All About Gestures:
When a little one isn’t talking yet, we focus tend to put the focus on talking more. However, there are some foundational skills that little one needs before they start talking. One of these skills is gestures. Gestures come before️ words! In fact, Children who convey a wide variety of different meanings via gestures early on are likely to have a larger expressive vocabulary a few years later.
Here are a few more facts you may not know about gestures:
A child who produces a gesture for an object will likely learn the word for that object within 3 months
Children’s gesture use also predicts their narrative abilities later on. At age 5, children who can demonstrate a character’s point of view via gestures tend to produce well-structured stories in the later years. Goldin-Meadow (2015)
Children produce gesture + word combinations before word + word combinations (ex: using a gesture for big paired with “dog” before saying “big dog”) Goldin-Meadow (2015)
More on Gestures:
Children produce different types of gestures:
Deictic Gestures are gestures children use to draw your attention to something. These are actions like showing, pointing, and reaching. These come first (around 10 months)
Iconic Gestures are gestures that show an aspect of an object or what it represents. Examples are a child blowing to talk about bubbles or flapping their arms when referring to a bird. We may see some of these gestures in early play such as when a child pretends to drink from a cup
Combining gestures with speech: Children begin to produce gesture + speech combinations at around 18 months – children first produce complementary gestures, which contain information that complements the information conveyed via speech (ex: pointing to a bird and saying “bird”). Soon after, children produce supplementary gestures, which provide additional information to that conveyed via speech (ex: pointing to a truck and saying “big”). (Capone et al, 2004; Goldin-Meadow, 2015)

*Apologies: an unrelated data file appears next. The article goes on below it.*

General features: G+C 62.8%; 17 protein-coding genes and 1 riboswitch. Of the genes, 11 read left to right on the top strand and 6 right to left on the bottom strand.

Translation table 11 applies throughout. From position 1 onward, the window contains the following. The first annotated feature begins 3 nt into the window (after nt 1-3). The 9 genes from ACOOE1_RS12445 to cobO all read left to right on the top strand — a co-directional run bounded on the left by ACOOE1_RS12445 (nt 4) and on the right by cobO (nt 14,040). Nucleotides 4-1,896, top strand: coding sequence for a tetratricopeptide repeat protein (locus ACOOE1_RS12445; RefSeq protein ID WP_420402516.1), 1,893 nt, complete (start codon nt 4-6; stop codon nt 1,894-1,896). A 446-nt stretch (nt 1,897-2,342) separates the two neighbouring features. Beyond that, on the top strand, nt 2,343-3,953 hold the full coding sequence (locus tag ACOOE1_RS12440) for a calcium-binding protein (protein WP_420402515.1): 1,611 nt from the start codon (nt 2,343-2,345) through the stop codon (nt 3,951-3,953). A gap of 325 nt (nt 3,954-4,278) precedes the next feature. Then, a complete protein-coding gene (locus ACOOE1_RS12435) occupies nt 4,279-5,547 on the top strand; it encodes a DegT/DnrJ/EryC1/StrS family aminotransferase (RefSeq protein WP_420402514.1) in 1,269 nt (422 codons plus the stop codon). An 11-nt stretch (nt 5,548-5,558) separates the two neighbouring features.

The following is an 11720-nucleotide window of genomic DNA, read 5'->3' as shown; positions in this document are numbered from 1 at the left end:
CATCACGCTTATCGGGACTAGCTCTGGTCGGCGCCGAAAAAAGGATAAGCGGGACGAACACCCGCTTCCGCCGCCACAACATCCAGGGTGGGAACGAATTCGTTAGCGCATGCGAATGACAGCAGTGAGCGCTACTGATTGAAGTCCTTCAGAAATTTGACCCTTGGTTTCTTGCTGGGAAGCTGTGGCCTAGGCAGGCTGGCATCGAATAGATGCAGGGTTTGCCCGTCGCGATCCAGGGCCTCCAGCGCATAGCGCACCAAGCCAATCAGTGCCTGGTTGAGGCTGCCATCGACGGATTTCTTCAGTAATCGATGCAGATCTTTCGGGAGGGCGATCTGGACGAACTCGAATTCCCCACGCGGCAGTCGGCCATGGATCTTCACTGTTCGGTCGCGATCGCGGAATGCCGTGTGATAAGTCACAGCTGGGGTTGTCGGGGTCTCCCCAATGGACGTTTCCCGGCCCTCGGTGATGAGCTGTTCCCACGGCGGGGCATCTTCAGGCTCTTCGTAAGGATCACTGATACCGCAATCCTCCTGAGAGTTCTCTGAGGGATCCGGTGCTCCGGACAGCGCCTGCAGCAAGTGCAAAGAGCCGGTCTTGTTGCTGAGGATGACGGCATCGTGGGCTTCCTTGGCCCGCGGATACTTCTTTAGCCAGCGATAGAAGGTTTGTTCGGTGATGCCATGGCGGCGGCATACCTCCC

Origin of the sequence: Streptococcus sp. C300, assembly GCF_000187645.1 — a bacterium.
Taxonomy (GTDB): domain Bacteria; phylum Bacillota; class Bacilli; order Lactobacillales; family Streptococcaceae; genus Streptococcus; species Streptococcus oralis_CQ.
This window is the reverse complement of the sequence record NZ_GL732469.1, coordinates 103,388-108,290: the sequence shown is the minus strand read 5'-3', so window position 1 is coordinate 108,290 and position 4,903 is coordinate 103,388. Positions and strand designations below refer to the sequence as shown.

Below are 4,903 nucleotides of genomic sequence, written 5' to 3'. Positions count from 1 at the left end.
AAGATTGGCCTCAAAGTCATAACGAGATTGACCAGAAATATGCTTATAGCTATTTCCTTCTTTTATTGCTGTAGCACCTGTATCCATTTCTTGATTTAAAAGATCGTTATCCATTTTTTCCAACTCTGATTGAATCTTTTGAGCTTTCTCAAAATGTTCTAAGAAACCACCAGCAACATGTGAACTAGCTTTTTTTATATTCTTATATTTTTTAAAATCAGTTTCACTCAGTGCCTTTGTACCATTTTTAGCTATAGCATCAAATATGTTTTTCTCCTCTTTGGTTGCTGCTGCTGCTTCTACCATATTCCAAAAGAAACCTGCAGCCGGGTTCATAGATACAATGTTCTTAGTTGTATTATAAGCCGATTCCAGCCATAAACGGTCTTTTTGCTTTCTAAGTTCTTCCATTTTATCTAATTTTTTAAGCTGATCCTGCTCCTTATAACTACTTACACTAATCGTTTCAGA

Research on Gestures:
In research by Capone and McGregor (2005) and Capone Singleton (2012), toddlers learned new words for object faster when the adult made their hand shape like the object (e.g. making their hand round like a “ball”) than gestures that demonstrate the function of the object (a throwing gesture to demonstrate “ball”), pointing to the object or no gesture at all. Function gestures such as acting out what the object does also facilitated learning, but not as much as shape gestures. The authors concluded that using shape and function gestures with late-talking toddlers can be helpful.
Using Gestures to Help with Speech Development
Based on what we know about gestures, we can use gestures to help children learn new words. We know this can be especially helpful with late-talking toddlers since it helps make words more visible. Here are a few ways to use gestures with your child:
1) When targeting a word, pair it with a gesture, especially shape and function gestures
2) Use gestures when introducing a new word
3) Pair gestures with songs and movement
4) Model combining gestures such as opening your arms wide and driving a bus when saying “big bus.” Research from Goldin-Meadow, (2015) tells us that children combine gestures before they combine words. We can model combing gestures in our own speech as little ones are working towards word combinations
Capone, N. C. & McGregor, K. K. (2005). The effect of semantic representation of toddlers’ word retrieval. Journal of Speech-Language-Hearing Research, 48(6), 1468-1480.
Goldin-Meadow, S. (2015). Gesture as a window onto communicative abilities: Implications for diagnosis and intervention. Perspectives on Language Learning and Education, 22, 50-60.
Lowry, Lauren. A Closer Look at Gestures: Hanen.org.